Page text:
John Krugler has two books in various stages of completion: Creating a Past: Old World Wisconsin and the State Historical Society of Wisconsin, 1946-1978, and Saving Its Past: The State of Maryland and Historic St. Mary’s City, 1964-1984.
James Marten completed his second full term as department chair and was re-elected to another term that will begin in fall 2011. He published Sing Not War: The Lives of Union & Confederate Veterans in Gilded Age America (Chapel Hill: University of North Carolina Press, 2011), which was an alternative selection of the History Book Club in May. In addition, he was elected Vice-President/President-Elect of the Society for the History of Children and Youth and continued to serve as President of the Society of Civil War Historians. [picture]
Laura Matthew finished revisions on Memories of Conquest: Becoming Mexicano in Colonial Guatemala, which will be published by the University of North Carolina Press in spring 2012. She also delivered papers at the Ethnohistory conference in October 2010 and at the American Anthropological Association meeting in November 2010. She spent part of May conducting research in Guatemala and will spend part of July in Mexico.
Timothy McMahon published a book chapter and two book reviews and delivered papers at Midwest regional of the American Conference for Irish Studies, the American Conference for Irish Studies, and the Meeting of the Galway Conference on Colonialism: Education and Empire, at the National University of Ireland-Galway. He will spend part of the summer in Ireland researching his next book, Éire-Imperator: Actors on an Imperial Stage.
Dan Meissner spent the year learning the ropes as our new Director of Undergraduate Studies and as a member of the Executive Committee of the University Senate. He was awarded a Fulbright Fellowship to China for spring 2012. In addition to teaching at South China Normal University, he will be working on two projects: Taming Shanghai: Late Imperial Diplomacy and Corruption under George F. Seward and Serve the People, on the last college class to be primarily shaped by both the Cultural Revolution and post-Mao reform.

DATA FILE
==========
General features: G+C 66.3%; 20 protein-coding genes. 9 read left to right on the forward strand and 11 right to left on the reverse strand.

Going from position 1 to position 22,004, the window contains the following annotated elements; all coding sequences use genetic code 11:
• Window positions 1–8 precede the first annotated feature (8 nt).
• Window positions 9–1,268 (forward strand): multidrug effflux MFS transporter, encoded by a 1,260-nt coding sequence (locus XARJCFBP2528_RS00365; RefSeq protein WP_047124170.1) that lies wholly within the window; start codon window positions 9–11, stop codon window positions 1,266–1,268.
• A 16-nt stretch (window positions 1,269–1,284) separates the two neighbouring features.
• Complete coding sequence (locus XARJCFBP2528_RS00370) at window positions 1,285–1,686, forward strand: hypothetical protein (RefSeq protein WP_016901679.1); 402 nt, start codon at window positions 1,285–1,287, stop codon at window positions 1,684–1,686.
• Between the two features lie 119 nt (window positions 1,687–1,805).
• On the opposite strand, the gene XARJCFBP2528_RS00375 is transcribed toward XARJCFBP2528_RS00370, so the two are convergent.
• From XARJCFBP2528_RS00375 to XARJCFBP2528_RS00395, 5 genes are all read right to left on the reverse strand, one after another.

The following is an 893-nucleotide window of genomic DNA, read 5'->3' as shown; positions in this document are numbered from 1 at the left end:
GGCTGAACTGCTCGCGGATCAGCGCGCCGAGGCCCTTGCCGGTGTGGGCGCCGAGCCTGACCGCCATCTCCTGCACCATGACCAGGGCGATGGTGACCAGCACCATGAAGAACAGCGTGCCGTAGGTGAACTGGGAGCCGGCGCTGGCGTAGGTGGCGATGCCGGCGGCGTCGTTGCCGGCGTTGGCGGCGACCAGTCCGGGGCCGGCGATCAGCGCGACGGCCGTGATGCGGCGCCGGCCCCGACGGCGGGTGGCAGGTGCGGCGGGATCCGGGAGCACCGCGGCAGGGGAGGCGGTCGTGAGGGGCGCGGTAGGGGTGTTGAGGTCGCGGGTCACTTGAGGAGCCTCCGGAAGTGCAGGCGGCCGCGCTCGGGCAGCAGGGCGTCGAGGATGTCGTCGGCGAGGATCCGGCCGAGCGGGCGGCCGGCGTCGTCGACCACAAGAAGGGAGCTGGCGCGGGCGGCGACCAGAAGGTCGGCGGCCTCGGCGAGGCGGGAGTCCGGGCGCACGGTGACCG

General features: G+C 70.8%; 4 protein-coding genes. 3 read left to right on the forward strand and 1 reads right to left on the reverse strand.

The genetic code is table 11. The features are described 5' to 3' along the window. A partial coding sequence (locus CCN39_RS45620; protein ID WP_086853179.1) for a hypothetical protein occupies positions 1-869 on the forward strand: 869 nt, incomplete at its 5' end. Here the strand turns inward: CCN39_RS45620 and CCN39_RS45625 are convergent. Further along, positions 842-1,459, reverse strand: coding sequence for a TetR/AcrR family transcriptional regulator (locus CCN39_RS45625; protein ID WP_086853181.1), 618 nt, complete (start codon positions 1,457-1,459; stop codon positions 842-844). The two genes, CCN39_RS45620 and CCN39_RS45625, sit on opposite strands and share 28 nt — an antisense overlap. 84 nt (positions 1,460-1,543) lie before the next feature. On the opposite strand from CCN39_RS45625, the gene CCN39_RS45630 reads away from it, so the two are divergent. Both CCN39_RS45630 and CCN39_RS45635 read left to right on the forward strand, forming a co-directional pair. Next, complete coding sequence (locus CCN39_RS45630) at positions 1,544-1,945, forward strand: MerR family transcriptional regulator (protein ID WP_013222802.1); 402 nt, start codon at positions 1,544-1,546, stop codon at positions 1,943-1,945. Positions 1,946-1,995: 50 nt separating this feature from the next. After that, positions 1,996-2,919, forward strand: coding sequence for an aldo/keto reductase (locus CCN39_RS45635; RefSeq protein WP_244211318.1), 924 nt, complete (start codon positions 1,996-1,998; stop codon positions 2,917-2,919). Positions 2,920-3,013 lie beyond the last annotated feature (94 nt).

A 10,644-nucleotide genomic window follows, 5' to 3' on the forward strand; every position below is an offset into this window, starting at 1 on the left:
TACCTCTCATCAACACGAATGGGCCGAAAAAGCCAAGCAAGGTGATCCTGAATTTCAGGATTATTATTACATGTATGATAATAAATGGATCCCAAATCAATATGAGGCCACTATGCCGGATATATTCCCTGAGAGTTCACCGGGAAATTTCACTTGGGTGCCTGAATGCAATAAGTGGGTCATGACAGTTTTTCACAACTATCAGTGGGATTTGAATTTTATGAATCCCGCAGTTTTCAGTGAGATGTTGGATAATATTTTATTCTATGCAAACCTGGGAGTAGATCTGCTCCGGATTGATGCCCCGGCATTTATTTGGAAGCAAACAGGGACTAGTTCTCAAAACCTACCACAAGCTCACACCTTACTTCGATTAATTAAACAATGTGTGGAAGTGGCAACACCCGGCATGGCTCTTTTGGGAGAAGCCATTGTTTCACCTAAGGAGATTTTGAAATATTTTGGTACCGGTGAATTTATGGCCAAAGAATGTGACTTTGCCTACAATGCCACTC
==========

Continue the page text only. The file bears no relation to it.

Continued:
Phillip Naylor published an article in the Catholic Historical Review and two book reviews, delivered a lecture on “Algeria and France: An Enduring Decolonization” in the North African Studies Speaker Series at UWM, spoke on Mauratania at a State Department Seminar, and served as the Faculty Athletics Representative for Marquette University. While traveling in the middle East in January, Phil witnessed the beginnings of the so-called “Jasmine Revolution” in Egypt. See Naylor appeared in a number of media reports on the unrest in the Middle East; listen to his appearance Wisconsin Public Radio’s Kathleen Dunn program.
Julius Ruff spoke to the Ohio State University History Department’s seminar on "Bandit Myth and Reality in the Eighteenth-Century Ile-de-France,” which stems from his current research on banditry in Europe. He has also begun work on a synthetic work tentatively entitled “The Army and the Crowd from the Renaissance to Kent State.” Sometime in 2011, his book, Violence in Early Modern Europe, 1500-1800 (published by Cambridge University Press in 2001), will be published in Turkish.
Athan Theoharis, Professor Emeritus, published Abuse of Power: How Cold War Surveillance and Secrecy Policy Shaped the Response to 9/11 (Philadelphia: Temple University Press, 2011).
Michael Wert delivered papers at the Social Science History Association in Chicago and at an international conference on history and memory at University College in Dublin. He also participated on a panel at the World History Association conference at Loyola-Chicago and spoke on “Buddhism as an Institution of Rule in Pre-modern Japan” at the University of Wisconsin-Milwaukee. He spent his junior sabbatical in spring 2011 revising his book manuscript, Remembering Restoration Losers: Oguri Tadamasa, Ii Naosuke and Tokugawa Supporters.
Michael Zeps spent part of his fall sabbatical in Vienna, where he conducted research on public housing between the World Wars. He continues to work as a Pastoral Minister in Cobeen Hall and accompanied an alumni tour to Rome.